Sharing information with your partners?
Thread poster: Hellen Varela-Fdez.
I have worked with a colleague who is a great person, but the interesting thing is that he never shares any information about the name of the client WE are working for, the name of the company or any other “administrative” detail. My colleague doesn’t have an agency; he works alone, or gets help from freelancers when he needs them. We have done more than ten jobs, lets say.
Is it normal that only the person contacted by the client gets this information? Is it normal that your name will not be known by the client or written in the credits? Do we need to make written agreements for this kind of jobs, I mean with people or colleagues, or even “friends”? What is your experience about this? Do you have any problem when working with “friends”? Do you share this "administrative" information with your partners in a translation project?
| | Henry Hinds
Local time: 03:25
English to Spanish
| Cada quien... || Mar 29, 2006 |
Each to his own. I have never run into such situations when I work on projects with colleagues. We don't steal clients from one another, and in many cases they will simply give me the client when they can't handle the job, or I will give the client to them. Other times we set a price and a "commission" on work picked up by colleagues that they pass on to me, but they deal with the client, pay me and keep their commission.
As long as you are sharing fairly in the profits there is no problem I can see. Maybe your colleague feels uneasy because you're so good, you might take all the clients for yourself!
| | Ricki Farn
Local time: 11:25
English to German
| Client's issue? || Mar 29, 2006 |
Maybe the client explicity prohibits your colleague from "passing on" jobs (nondisclosure agreement; translator must have passed a translation test, & cie), and your colleague wants to minimize the risk of being caught. It can feel pretty queasy being on either side of such a deal - sailing under another person's flag or letting another sail under yours. (This said, I suspect that I have seen more translations sailing under someone else's colors than most people would believe in their wildest dreams, but of course this is never explicitly confirmed.)
| A question of perspective || Mar 29, 2006 |
If the client is your colleague's, I am afraid you cannot say WE are working for the client. I would say you are working for your colleague (who, in this case, has become your client).
To me, his privacy practice seems normal and right. Why he/she does it might be out of professional zeal or insecurity, but it really does not matter, I think, as long as you have information on your colleague (your client) so you can trace him/her, and collect your money on time.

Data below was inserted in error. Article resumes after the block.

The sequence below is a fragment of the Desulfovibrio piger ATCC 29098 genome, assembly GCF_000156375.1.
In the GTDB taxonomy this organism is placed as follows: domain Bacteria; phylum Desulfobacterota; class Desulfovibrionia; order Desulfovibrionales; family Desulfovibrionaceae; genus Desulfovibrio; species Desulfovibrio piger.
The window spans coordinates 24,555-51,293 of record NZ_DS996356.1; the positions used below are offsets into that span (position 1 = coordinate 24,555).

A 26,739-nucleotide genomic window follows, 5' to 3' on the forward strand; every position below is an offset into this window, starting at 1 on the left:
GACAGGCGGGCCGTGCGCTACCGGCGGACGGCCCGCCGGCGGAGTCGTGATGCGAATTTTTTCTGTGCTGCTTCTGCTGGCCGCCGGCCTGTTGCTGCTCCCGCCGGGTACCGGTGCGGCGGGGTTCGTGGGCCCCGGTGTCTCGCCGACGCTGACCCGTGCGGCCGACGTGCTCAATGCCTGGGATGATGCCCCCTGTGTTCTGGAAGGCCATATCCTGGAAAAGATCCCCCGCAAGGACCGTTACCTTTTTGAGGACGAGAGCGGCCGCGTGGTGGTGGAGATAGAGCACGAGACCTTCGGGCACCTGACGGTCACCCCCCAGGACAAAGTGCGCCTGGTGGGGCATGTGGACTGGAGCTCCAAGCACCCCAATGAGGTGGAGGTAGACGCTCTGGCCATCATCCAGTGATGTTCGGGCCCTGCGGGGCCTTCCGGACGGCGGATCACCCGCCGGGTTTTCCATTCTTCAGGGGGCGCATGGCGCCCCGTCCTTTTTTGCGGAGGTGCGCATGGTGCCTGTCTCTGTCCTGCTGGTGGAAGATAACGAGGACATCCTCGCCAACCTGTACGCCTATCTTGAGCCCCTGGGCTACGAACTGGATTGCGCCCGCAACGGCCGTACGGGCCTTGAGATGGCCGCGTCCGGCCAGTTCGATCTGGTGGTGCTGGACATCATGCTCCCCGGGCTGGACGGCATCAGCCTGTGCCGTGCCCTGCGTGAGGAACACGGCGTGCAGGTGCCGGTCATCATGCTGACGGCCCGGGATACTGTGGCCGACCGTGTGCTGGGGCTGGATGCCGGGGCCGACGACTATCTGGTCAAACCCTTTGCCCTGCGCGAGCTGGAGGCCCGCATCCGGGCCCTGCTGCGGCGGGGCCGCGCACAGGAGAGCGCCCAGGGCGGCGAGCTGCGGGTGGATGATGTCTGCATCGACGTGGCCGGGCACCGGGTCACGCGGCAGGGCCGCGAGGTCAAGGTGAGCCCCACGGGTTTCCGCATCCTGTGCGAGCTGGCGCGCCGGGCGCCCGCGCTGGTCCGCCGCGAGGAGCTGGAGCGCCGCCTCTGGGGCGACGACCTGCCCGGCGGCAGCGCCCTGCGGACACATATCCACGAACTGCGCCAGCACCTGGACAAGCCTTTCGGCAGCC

I have clients who give me a lot of details on their clients because they believe the more I know about their business, the better I will understand it, and the better my translations for them will be. In other cases, even if my client does not tell me who his client is, it's easy to deduct the identity from the materiales received. Yet, in other cases, I receive a document without letterhead, and little else information. In all cases, I am comfortable, as long as I have complete information about the person/agency who is sending me the work, as those are the only ones I really want to deal with.
As for the translator's name appearing in the documetns translated, most of the time this does not happen and, once paid, the translation becomes the property of the client who ordered it unless, of course, you sign a copyright agreement, which would be the subject of a totally different thread.
As for working with friends (or relatives, for that matter), I am always a little skeptical, since sometimes the line between professional practice and friendship becomes a little blurred. For instance, some friends might think that just because they are your friends your 30 days payment rule does not apply to them, see? For this reason, I think I avoid working with friends. However, this does not mean I do not have a friendly relationship with my clients!
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| Really good to read this! || Mar 29, 2006 |
Thank you Henry, Ricky and Maria!
Rosa María is right, my colleague is actually my client, however, sometimes I get confused when he says: “hey, don’t you think “we” need to have a website?”, “our client says this or that”.
Anyway, thanks for your comments! It was really good to read them!